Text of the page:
This year, we commemorate the 72nd anniversary of the unjustifiable U.S. use of nuclear weapons against civilians in Hiroshima and Nagasaki. Those two attacks demonstrated the horrific power of the atomic bomb, a bomb that is tiny in comparison to the nuclear weapons available today.
Here are a few quotes that are worth pondering as we now face an avoidable crisis with North Korea, a nation with a few nuclear weapons.
After the initial use of atomic weapons, Adm. William Leahy, effectively chief of staff to presidents Roosevelt and Truman, commented: “It is my opinion that the use of the barbarous weapon at Hiroshima and Nagasaki was of no material assistance in our war against Japan. … My own feeling was that in being the first to use it, we had adopted an ethical standard common to the barbarians of the Dark Ages. I was not taught to make war in that fashion, and wars cannot be won by destroying women and children.”
In 1948, Gen. Omar Bradley said: “Ours is a world of nuclear giants and ethical infants. We know more about war than we know about peace, more about killing than we know about living.”
William Perry, a former secretary of defense under Bill Clinton, recently wrote: “I believe that the risk of a nuclear catastrophe today is greater than it was during the Cold War — and yet our public is blissfully unaware of the new nuclear dangers they face.”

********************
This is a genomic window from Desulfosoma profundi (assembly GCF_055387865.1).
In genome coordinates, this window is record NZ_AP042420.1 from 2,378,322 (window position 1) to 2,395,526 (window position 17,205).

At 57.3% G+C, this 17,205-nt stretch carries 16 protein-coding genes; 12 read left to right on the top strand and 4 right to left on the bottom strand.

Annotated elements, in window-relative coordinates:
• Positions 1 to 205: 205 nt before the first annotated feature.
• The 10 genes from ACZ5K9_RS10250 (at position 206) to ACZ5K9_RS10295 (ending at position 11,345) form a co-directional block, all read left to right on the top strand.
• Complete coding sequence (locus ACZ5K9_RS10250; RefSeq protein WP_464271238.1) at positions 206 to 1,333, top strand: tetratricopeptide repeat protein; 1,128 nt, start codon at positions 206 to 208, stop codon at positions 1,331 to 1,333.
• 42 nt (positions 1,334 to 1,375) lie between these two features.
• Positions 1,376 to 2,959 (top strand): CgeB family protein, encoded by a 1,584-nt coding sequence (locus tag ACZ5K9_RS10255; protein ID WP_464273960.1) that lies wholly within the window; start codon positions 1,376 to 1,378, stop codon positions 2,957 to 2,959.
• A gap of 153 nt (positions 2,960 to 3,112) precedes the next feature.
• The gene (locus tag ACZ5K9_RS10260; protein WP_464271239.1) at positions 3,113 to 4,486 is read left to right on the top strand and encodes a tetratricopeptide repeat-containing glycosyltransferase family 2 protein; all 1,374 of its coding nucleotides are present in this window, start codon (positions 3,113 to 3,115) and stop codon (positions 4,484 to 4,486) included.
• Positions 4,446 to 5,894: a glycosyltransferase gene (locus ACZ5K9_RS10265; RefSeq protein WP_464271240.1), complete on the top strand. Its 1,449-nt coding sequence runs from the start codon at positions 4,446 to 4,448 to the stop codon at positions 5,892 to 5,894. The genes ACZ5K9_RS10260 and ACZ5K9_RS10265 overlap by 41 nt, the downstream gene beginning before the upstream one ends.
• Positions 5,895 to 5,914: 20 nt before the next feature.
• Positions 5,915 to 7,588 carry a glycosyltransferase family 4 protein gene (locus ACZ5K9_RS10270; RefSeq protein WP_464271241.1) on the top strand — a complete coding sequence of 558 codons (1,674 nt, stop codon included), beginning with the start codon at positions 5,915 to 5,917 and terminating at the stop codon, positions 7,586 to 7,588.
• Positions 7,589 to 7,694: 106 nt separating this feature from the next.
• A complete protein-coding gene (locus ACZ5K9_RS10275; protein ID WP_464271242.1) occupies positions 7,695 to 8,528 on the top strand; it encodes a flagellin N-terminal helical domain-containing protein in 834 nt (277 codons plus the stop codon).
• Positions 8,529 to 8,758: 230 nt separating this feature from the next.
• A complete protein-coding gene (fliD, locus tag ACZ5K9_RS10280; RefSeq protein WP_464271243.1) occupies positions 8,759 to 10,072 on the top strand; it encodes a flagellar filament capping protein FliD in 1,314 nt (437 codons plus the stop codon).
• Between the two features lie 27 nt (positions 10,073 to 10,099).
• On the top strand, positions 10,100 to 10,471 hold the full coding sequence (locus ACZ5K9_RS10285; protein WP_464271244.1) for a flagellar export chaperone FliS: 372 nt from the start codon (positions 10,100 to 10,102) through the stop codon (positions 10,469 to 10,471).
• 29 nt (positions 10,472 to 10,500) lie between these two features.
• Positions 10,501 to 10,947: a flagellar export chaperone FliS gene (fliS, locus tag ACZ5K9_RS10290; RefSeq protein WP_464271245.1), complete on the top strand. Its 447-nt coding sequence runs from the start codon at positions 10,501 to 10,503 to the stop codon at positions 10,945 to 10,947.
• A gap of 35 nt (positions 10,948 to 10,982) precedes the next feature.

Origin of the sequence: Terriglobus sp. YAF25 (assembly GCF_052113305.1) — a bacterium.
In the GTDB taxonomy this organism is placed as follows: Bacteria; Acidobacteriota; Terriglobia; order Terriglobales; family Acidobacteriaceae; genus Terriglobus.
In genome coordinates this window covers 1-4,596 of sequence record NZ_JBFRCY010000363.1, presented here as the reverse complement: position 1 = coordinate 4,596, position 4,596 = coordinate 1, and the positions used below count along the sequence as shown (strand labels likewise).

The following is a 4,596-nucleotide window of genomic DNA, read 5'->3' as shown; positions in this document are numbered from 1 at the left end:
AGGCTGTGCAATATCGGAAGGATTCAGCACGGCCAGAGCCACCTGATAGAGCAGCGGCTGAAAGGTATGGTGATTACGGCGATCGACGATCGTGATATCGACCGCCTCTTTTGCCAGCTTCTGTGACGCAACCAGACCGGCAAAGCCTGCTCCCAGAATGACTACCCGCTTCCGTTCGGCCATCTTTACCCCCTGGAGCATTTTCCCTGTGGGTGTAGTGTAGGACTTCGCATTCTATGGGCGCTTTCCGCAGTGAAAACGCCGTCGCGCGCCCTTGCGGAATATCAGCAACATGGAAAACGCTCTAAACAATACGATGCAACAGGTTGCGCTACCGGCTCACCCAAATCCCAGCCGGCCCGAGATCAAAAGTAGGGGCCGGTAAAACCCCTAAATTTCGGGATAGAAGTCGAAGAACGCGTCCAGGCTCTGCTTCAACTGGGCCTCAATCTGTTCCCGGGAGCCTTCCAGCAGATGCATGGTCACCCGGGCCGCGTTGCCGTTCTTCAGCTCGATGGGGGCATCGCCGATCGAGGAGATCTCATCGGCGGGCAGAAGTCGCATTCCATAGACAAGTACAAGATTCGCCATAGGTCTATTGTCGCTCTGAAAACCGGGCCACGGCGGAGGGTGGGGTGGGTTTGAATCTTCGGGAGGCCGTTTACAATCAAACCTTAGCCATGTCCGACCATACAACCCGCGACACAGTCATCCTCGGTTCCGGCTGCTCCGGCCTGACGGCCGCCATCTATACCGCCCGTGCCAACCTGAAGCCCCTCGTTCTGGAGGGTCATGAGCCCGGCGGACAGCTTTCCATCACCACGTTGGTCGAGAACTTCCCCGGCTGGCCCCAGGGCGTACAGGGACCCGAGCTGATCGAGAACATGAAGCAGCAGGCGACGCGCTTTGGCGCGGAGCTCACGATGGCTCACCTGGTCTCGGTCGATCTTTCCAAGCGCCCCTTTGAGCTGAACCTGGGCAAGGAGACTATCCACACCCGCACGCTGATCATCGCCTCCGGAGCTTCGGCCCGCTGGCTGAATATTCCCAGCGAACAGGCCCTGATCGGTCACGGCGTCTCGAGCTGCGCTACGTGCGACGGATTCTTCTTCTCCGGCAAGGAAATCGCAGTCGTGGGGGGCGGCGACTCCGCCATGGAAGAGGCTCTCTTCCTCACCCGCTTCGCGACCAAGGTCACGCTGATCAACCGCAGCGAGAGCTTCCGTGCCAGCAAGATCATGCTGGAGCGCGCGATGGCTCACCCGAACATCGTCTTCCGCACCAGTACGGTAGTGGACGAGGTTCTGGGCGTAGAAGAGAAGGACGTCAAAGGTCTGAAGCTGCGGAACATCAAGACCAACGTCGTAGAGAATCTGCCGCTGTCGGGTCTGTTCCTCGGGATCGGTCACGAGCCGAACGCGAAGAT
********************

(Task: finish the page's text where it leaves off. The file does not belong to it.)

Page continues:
Steven Starr with Physicians for Social Responsibility wrote in 2014: “These peer-reviewed studies — which were analyzed by the best scientists in the world and found to be without error — also predict that a war fought with less than half of U.S. or Russian strategic nuclear weapons would destroy the human race.”
Given what we know, it is criminally irresponsible to continue tit-for-tat provocations with North Korea. Russia, China and North Korea have offered a solution that would freeze North Korea’s nuclear weapon and ballistic missile programs in exchange for a freeze on joint war games by the U.S., South Korea and now Japan that alarm North Korea with the possibility of a nuclear attack.
For the U.S. to continue with sanctions and war games instead of negotiating is insane as it is endangering the world. An attack by the U.S. on North Korea would likely draw China and Russia into the fighting. Failure to negotiate shows that Gen. Bradley’s quote is still correct about our leaders. We must demand that the U.S. negotiate to prevent perhaps the greatest catastrophe of all time.
The Rocky Mountain Peace and Justice Center’s “Peace Train” runs every Friday in the Colorado Daily.